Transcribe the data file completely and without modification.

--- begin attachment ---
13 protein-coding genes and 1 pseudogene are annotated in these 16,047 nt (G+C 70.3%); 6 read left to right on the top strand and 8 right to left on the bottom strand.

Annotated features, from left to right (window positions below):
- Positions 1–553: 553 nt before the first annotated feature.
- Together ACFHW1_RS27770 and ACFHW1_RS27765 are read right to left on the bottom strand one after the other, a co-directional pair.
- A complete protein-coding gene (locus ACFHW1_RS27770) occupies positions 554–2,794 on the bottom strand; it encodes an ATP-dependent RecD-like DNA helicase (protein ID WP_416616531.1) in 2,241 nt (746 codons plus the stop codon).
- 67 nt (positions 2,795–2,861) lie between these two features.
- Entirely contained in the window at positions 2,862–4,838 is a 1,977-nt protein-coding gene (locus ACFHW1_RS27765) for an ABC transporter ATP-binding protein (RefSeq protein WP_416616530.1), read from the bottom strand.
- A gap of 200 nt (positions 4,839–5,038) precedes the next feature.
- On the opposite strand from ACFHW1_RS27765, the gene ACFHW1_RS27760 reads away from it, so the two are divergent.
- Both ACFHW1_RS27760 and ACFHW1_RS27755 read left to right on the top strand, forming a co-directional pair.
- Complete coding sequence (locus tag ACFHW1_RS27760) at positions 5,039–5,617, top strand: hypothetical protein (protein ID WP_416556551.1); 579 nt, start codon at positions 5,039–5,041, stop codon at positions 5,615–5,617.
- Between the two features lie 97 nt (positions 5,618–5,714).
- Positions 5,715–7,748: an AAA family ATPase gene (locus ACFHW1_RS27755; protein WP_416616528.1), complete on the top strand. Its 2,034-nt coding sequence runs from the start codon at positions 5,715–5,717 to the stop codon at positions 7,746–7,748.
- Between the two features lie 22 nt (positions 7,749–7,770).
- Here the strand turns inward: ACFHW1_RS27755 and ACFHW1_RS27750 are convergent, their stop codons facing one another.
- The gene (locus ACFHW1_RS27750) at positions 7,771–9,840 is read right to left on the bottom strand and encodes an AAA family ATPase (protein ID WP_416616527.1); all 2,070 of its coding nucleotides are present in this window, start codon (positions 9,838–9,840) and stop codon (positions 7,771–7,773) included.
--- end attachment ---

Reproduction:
13 protein-coding genes and 1 pseudogene are annotated in these 16,047 nt (G+C 70.3%); 6 read left to right on the top strand and 8 right to left on the bottom strand.

Annotated features, from left to right (window positions below):
- Positions 1–553: 553 nt before the first annotated feature.
- Together ACFHW1_RS27770 and ACFHW1_RS27765 are read right to left on the bottom strand one after the other, a co-directional pair.
- A complete protein-coding gene (locus ACFHW1_RS27770) occupies positions 554–2,794 on the bottom strand; it encodes an ATP-dependent RecD-like DNA helicase (protein ID WP_416616531.1) in 2,241 nt (746 codons plus the stop codon).
- 67 nt (positions 2,795–2,861) lie between these two features.
- Entirely contained in the window at positions 2,862–4,838 is a 1,977-nt protein-coding gene (locus ACFHW1_RS27765) for an ABC transporter ATP-binding protein (RefSeq protein WP_416616530.1), read from the bottom strand.
- A gap of 200 nt (positions 4,839–5,038) precedes the next feature.
- On the opposite strand from ACFHW1_RS27765, the gene ACFHW1_RS27760 reads away from it, so the two are divergent.
- Both ACFHW1_RS27760 and ACFHW1_RS27755 read left to right on the top strand, forming a co-directional pair.
- Complete coding sequence (locus tag ACFHW1_RS27760) at positions 5,039–5,617, top strand: hypothetical protein (protein ID WP_416556551.1); 579 nt, start codon at positions 5,039–5,041, stop codon at positions 5,615–5,617.
- Between the two features lie 97 nt (positions 5,618–5,714).
- Positions 5,715–7,748: an AAA family ATPase gene (locus ACFHW1_RS27755; protein WP_416616528.1), complete on the top strand. Its 2,034-nt coding sequence runs from the start codon at positions 5,715–5,717 to the stop codon at positions 7,746–7,748.
- Between the two features lie 22 nt (positions 7,749–7,770).
- Here the strand turns inward: ACFHW1_RS27755 and ACFHW1_RS27750 are convergent, their stop codons facing one another.
- The gene (locus ACFHW1_RS27750) at positions 7,771–9,840 is read right to left on the bottom strand and encodes an AAA family ATPase (protein ID WP_416616527.1); all 2,070 of its coding nucleotides are present in this window, start codon (positions 9,838–9,840) and stop codon (positions 7,771–7,773) included.